Skip to content

California Supreme Court OKs Class-Action Tax Refund Claims, Siding with Tax Foundation Brief

2 min readBy: Laura Lieberman, Joseph Bishop-Henchman

Taxpayers who paid into Los Angeles’s illegally-imposed telephone user taxA tax is a mandatory payment or charge collected by local, state, and national governments from individuals or businesses to cover the costs of general government services, goods, and activities. will get their refunds, after a ruling today from the California Supreme Court ruling in Ardon v. City of Los Angeles. Echoing a friend-of-the-court brief filed by the Tax Foundation’s Center for Legal Reform, the Court ordered the city to certify a class-action lawsuit filed by taxpayer Estuardo Ardon to refund the tax’s proceeds.

The city had insisted that every taxpayer file their own refund claim (with the city keeping any unclaimed funds). The trial court and appeals court had agreed with the city, holding that no law permitted class-action procedure in tax refundA tax refund is a reimbursement to taxpayers who have overpaid their taxes, often due to having employers withhold too much from paychecks. The U.S. Treasury estimates that nearly three-fourths of taxpayers are over-withheld, resulting in a tax refund for millions. Overpaying taxes can be viewed as an interest-free loan to the government. On the other hand, approximately one-fifth of taxpayers underwithhold; this can occur if a person works multiple jobs and does not appropriately adjust their W-4 to account for additional income, or if spousal income is not appropriately accounted for on W-4s. cases, and to allow it would threaten city operations. In its ruling today, however, the Court rejected that argument. Instead, they held that while governments should be permitted to collect challenged taxes before a final ruling, once a tax is declared illegal it should be refunded in any manner not precluded by state law.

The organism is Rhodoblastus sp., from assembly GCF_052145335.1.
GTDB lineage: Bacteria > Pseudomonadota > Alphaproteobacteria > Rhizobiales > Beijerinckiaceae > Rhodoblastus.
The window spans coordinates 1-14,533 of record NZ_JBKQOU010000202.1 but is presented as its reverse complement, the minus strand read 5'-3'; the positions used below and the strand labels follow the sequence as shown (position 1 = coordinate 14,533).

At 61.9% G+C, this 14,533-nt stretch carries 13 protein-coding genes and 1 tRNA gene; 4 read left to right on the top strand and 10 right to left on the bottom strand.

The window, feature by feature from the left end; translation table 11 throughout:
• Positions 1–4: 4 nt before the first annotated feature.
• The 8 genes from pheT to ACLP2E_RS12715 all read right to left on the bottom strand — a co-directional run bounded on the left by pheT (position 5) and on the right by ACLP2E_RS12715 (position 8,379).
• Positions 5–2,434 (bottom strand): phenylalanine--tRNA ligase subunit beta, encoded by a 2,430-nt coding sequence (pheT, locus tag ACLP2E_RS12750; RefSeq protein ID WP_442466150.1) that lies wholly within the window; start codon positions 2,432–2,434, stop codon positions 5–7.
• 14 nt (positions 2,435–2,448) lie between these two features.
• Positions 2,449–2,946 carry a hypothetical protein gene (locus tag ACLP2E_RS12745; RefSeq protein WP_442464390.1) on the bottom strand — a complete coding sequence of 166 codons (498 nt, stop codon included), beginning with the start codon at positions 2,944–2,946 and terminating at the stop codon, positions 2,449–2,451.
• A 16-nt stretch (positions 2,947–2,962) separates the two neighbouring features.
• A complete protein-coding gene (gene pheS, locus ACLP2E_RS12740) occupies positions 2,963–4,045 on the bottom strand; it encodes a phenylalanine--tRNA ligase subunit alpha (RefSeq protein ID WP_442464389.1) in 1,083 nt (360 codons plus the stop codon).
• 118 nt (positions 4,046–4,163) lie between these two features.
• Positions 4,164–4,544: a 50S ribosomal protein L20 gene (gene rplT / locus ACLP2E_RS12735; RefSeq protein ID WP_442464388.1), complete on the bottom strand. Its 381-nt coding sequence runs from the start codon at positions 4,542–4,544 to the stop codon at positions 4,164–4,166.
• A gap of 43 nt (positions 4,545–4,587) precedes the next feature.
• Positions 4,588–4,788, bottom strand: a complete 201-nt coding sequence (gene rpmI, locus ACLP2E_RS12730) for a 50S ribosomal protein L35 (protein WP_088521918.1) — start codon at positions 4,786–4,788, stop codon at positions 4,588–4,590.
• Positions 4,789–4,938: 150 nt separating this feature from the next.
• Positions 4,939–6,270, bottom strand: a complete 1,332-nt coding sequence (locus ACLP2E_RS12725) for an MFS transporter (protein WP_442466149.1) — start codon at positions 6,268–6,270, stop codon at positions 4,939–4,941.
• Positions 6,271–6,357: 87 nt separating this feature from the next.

This case is significant because class-action lawsuits are often the only way to ensure that illegally collected revenues are refunded to taxpayers. They offer efficiency and predictability; taxpayers need not file millions of redundant claims, and the courts can concentrate their resources on one case.

With this decision, California signals that providing taxpayers with due process is a priority. Los Angeles collects $270 million a year in telephone taxes; the exact amount that will be refunded is yet to be determined. Similar cases filed against other California cities were stayed pending the outcome of this case. Courts have held that telephone taxes based on the duration of the call without regard to distance are illegal, and in 2006, the Internal Revenue Service ceased collecting the federal tax. Los Angeles and other California cities continued to do so, leading to this litigation.

For more on the Tax Foundation’s involvement in the Ardon case, see here: